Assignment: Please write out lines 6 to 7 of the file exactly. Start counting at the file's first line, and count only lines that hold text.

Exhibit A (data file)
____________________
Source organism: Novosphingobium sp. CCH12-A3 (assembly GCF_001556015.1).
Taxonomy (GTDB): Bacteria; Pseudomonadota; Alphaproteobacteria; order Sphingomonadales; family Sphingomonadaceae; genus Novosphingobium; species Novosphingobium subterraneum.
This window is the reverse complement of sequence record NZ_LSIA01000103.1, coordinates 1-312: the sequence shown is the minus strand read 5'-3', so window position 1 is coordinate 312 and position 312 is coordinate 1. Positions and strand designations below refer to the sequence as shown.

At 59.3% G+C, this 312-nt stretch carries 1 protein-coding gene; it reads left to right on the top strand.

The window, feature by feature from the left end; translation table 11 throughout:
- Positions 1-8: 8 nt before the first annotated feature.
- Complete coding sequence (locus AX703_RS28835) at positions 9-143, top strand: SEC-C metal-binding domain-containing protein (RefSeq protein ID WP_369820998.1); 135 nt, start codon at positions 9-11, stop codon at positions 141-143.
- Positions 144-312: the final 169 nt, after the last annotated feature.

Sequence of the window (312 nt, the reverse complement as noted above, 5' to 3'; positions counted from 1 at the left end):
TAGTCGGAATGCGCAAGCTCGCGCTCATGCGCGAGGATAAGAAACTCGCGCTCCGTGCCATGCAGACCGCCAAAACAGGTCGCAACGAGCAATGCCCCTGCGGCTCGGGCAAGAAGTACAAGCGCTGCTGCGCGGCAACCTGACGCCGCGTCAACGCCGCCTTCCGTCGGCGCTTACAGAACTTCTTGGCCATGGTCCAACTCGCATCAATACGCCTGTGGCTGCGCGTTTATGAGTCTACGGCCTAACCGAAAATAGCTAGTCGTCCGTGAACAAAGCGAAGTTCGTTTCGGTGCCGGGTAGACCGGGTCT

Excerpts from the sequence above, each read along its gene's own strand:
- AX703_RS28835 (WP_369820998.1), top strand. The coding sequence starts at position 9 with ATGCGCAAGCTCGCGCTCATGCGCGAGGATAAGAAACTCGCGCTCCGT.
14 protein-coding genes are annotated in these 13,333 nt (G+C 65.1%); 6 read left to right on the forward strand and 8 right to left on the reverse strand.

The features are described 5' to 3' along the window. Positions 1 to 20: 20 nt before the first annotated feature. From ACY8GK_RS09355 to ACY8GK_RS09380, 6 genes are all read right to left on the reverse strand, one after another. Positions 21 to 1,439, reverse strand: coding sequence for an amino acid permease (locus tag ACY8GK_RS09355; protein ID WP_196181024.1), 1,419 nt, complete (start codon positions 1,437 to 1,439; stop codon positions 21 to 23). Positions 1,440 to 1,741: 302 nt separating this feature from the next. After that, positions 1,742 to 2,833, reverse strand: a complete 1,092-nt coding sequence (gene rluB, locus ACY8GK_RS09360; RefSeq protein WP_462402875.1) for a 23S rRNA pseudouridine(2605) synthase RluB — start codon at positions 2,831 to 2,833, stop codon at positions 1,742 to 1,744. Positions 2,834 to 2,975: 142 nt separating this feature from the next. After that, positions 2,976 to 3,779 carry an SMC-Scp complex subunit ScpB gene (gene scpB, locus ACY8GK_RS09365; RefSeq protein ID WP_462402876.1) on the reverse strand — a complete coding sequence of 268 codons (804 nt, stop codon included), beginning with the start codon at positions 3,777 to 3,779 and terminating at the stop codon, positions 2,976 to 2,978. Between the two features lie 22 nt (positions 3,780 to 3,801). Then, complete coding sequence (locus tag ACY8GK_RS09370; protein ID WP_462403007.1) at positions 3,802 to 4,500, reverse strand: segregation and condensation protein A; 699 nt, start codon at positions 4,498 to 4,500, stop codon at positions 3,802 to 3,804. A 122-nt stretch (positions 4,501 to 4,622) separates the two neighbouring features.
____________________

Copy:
- Positions 1-8: 8 nt before the first annotated feature.
- Complete coding sequence (locus AX703_RS28835) at positions 9-143, top strand: SEC-C metal-binding domain-containing protein (RefSeq protein ID WP_369820998.1); 135 nt, start codon at positions 9-11, stop codon at positions 141-143.